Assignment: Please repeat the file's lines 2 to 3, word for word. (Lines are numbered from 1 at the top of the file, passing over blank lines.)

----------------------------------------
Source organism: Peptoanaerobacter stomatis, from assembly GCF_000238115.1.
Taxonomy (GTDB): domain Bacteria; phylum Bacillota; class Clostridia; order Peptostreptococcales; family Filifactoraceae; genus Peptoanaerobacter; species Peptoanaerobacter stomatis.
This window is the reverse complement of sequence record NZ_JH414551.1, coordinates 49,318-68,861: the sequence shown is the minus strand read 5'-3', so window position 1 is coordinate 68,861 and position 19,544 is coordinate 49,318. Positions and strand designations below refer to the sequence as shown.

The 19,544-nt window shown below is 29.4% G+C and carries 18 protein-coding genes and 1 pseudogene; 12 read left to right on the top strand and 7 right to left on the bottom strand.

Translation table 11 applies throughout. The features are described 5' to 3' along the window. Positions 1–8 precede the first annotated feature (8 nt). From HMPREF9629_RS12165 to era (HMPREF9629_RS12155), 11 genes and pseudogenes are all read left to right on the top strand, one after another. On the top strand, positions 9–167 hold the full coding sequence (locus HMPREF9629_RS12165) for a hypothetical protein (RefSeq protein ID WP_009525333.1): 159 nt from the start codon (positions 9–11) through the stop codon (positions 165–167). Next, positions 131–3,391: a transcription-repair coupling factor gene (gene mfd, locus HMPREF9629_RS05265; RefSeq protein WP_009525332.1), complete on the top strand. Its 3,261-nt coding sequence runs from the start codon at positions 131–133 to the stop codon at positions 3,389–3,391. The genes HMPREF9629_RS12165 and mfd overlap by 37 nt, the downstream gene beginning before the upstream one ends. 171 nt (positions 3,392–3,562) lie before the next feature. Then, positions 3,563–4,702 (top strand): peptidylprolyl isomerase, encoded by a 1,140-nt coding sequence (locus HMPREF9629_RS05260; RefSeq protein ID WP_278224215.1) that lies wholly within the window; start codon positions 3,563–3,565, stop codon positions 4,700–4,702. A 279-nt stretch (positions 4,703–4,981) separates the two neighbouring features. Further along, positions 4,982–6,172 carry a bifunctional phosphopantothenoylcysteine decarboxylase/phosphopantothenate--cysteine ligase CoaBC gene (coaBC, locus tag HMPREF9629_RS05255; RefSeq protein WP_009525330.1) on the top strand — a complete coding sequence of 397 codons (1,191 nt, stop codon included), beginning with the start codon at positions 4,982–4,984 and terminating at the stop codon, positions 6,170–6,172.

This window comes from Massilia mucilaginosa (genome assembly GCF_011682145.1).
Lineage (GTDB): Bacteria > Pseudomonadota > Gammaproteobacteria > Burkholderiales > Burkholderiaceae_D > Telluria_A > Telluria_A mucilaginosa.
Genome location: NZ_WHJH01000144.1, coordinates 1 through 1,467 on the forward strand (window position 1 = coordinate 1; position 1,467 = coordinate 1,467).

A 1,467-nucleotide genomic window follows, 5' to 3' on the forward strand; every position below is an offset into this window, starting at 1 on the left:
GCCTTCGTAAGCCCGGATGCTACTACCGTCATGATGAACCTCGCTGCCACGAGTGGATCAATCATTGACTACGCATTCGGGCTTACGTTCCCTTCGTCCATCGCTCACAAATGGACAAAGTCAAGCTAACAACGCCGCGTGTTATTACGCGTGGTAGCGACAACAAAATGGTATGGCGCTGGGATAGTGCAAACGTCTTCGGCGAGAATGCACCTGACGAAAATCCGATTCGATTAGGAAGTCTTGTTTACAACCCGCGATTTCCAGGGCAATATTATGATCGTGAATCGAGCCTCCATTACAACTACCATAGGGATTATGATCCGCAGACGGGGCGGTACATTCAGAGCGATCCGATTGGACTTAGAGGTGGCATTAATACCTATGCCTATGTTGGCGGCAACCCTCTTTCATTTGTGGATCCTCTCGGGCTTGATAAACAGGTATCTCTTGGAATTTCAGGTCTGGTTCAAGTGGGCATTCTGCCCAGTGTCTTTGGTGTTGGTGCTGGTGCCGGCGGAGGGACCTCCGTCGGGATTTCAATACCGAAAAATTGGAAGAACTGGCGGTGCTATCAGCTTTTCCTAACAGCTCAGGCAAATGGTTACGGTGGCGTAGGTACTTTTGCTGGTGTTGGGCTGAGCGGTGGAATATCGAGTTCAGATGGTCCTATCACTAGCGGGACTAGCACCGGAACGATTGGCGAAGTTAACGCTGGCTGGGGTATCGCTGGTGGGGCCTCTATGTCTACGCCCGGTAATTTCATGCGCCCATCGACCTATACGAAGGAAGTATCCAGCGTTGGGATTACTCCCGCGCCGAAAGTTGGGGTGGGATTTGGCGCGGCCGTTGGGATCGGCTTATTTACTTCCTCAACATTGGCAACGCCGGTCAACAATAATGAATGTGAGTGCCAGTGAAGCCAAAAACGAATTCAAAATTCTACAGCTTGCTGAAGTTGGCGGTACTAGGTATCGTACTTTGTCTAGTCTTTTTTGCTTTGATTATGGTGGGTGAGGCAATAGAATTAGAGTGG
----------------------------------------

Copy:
Taxonomy (GTDB): domain Bacteria; phylum Bacillota; class Clostridia; order Peptostreptococcales; family Filifactoraceae; genus Peptoanaerobacter; species Peptoanaerobacter stomatis.
This window is the reverse complement of sequence record NZ_JH414551.1, coordinates 49,318-68,861: the sequence shown is the minus strand read 5'-3', so window position 1 is coordinate 68,861 and position 19,544 is coordinate 49,318. Positions and strand designations below refer to the sequence as shown.